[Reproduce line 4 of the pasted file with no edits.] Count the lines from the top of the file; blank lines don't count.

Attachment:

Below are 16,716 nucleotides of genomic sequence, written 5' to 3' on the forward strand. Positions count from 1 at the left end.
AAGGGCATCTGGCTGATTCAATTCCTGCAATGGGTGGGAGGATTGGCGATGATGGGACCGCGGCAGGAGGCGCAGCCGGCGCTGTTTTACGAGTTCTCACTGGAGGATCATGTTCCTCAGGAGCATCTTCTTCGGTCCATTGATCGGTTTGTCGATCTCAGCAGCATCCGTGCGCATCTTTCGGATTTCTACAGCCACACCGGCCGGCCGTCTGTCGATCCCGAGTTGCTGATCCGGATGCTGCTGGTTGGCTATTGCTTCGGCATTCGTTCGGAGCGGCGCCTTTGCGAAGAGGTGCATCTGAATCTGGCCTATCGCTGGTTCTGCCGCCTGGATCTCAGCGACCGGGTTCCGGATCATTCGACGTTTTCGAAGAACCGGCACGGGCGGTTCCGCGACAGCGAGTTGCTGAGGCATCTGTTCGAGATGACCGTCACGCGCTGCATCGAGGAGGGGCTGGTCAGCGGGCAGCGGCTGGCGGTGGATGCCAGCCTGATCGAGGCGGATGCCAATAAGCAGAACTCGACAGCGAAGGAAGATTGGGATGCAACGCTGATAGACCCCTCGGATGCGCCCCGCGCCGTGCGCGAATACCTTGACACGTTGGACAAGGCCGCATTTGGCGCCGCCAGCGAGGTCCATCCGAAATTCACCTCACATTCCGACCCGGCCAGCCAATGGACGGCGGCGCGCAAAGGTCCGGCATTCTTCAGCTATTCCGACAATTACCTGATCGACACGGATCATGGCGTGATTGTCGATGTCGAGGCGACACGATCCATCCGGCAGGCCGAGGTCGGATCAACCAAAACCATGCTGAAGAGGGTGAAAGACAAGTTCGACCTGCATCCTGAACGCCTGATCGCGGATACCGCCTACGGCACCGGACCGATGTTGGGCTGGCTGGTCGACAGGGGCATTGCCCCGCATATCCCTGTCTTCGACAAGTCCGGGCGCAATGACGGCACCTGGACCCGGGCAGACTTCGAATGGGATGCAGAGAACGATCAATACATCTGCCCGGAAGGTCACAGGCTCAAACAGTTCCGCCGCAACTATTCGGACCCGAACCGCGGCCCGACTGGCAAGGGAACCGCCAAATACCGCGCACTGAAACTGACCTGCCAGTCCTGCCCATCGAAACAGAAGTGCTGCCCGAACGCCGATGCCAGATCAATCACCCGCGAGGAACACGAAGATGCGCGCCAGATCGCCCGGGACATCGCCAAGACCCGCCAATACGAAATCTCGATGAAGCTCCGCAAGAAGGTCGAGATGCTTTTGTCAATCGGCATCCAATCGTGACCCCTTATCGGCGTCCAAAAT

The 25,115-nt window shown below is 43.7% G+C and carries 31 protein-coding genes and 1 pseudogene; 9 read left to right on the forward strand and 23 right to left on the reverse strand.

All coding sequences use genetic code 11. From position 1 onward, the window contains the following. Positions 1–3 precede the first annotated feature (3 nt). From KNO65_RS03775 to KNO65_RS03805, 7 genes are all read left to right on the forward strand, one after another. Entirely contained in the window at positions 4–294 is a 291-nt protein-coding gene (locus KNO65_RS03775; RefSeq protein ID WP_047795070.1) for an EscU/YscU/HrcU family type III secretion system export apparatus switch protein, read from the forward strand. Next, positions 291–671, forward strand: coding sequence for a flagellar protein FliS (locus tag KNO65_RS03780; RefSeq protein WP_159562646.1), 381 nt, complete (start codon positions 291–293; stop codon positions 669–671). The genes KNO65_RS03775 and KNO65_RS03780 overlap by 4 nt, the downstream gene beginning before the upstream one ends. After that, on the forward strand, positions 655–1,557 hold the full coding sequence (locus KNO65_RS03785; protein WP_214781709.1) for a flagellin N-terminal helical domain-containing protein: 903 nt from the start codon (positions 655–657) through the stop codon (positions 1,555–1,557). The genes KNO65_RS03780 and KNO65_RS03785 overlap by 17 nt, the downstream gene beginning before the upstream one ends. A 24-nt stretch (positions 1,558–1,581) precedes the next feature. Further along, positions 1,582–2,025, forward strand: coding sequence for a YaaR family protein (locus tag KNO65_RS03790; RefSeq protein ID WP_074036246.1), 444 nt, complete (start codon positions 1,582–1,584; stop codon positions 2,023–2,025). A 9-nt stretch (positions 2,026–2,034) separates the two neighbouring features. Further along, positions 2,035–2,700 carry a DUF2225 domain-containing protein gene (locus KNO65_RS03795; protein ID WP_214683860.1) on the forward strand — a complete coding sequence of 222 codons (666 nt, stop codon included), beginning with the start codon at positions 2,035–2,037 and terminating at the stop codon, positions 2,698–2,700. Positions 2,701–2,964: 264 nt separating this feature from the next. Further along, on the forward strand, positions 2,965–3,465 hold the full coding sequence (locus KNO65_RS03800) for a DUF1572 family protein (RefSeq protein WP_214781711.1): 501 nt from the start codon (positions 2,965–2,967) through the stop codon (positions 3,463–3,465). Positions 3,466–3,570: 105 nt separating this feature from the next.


All coding sequences use genetic code 11. From position 1 onward, the window contains the following. Positions 1–3 precede the first annotated feature (3 nt). From KNO65_RS03775 to KNO65_RS03805, 7 genes are all read left to right on the forward strand, one after another. Entirely contained in the window at positions 4–294 is a 291-nt protein-coding gene (locus KNO65_RS03775; RefSeq protein ID WP_047795070.1) for an EscU/YscU/HrcU family type III secretion system export apparatus switch protein, read from the forward strand. Next, positions 291–671, forward strand: coding sequence for a flagellar protein FliS (locus tag KNO65_RS03780; RefSeq protein WP_159562646.1), 381 nt, complete (start codon positions 291–293; stop codon positions 669–671). The genes KNO65_RS03775 and KNO65_RS03780 overlap by 4 nt, the downstream gene beginning before the upstream one ends. After that, on the forward strand, positions 655–1,557 hold the full coding sequence (locus KNO65_RS03785; protein WP_214781709.1) for a flagellin N-terminal helical domain-containing protein: 903 nt from the start codon (positions 655–657) through the stop codon (positions 1,555–1,557). The genes KNO65_RS03780 and KNO65_RS03785 overlap by 17 nt, the downstream gene beginning before the upstream one ends. A 24-nt stretch (positions 1,558–1,581) precedes the next feature. Further along, positions 1,582–2,025, forward strand: coding sequence for a YaaR family protein (locus tag KNO65_RS03790; RefSeq protein ID WP_074036246.1), 444 nt, complete (start codon positions 1,582–1,584; stop codon positions 2,023–2,025). A 9-nt stretch (positions 2,026–2,034) separates the two neighbouring features. Further along, positions 2,035–2,700 carry a DUF2225 domain-containing protein gene (locus KNO65_RS03795; protein ID WP_214683860.1) on the forward strand — a complete coding sequence of 222 codons (666 nt, stop codon included), beginning with the start codon at positions 2,035–2,037 and terminating at the stop codon, positions 2,698–2,700. Positions 2,701–2,964: 264 nt separating this feature from the next. Further along, on the forward strand, positions 2,965–3,465 hold the full coding sequence (locus KNO65_RS03800) for a DUF1572 family protein (RefSeq protein WP_214781711.1): 501 nt from the start codon (positions 2,965–2,967) through the stop codon (positions 3,463–3,465). Positions 3,466–3,570: 105 nt separating this feature from the next.